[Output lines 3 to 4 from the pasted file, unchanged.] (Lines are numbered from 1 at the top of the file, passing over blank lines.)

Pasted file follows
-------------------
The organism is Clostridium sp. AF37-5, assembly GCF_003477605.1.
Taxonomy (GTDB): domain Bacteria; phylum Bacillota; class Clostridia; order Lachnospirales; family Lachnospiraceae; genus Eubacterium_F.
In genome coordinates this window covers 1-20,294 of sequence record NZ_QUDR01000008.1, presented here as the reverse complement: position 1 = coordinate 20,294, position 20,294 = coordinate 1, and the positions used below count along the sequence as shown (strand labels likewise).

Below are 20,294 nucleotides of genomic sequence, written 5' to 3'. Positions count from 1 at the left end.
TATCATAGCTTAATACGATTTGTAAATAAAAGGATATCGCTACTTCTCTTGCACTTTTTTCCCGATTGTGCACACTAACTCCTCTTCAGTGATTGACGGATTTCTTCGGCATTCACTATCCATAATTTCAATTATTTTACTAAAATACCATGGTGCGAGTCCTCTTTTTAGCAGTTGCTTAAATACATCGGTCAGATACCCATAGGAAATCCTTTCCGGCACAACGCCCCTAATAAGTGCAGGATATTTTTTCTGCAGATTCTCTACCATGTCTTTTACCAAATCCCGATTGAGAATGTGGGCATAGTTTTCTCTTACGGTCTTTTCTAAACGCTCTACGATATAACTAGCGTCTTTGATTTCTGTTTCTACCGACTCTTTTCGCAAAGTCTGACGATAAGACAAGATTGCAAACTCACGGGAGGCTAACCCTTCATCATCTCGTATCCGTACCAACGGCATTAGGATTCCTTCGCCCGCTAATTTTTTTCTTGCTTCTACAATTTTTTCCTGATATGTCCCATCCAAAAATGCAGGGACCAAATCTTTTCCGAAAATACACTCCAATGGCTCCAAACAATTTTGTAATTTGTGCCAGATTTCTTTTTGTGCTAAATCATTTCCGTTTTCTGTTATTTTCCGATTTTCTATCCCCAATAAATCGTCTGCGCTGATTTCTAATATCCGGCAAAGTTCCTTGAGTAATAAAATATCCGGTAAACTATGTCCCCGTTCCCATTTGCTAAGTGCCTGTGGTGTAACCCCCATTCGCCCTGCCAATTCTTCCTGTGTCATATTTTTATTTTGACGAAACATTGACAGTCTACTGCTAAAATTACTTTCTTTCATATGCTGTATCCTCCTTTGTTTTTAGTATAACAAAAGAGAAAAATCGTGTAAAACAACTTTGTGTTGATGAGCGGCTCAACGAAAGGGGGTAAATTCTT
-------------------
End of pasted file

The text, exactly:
In genome coordinates this window covers 1-20,294 of sequence record NZ_QUDR01000008.1, presented here as the reverse complement: position 1 = coordinate 20,294, position 20,294 = coordinate 1, and the positions used below count along the sequence as shown (strand labels likewise).

Below are 20,294 nucleotides of genomic sequence, written 5' to 3'. Positions count from 1 at the left end.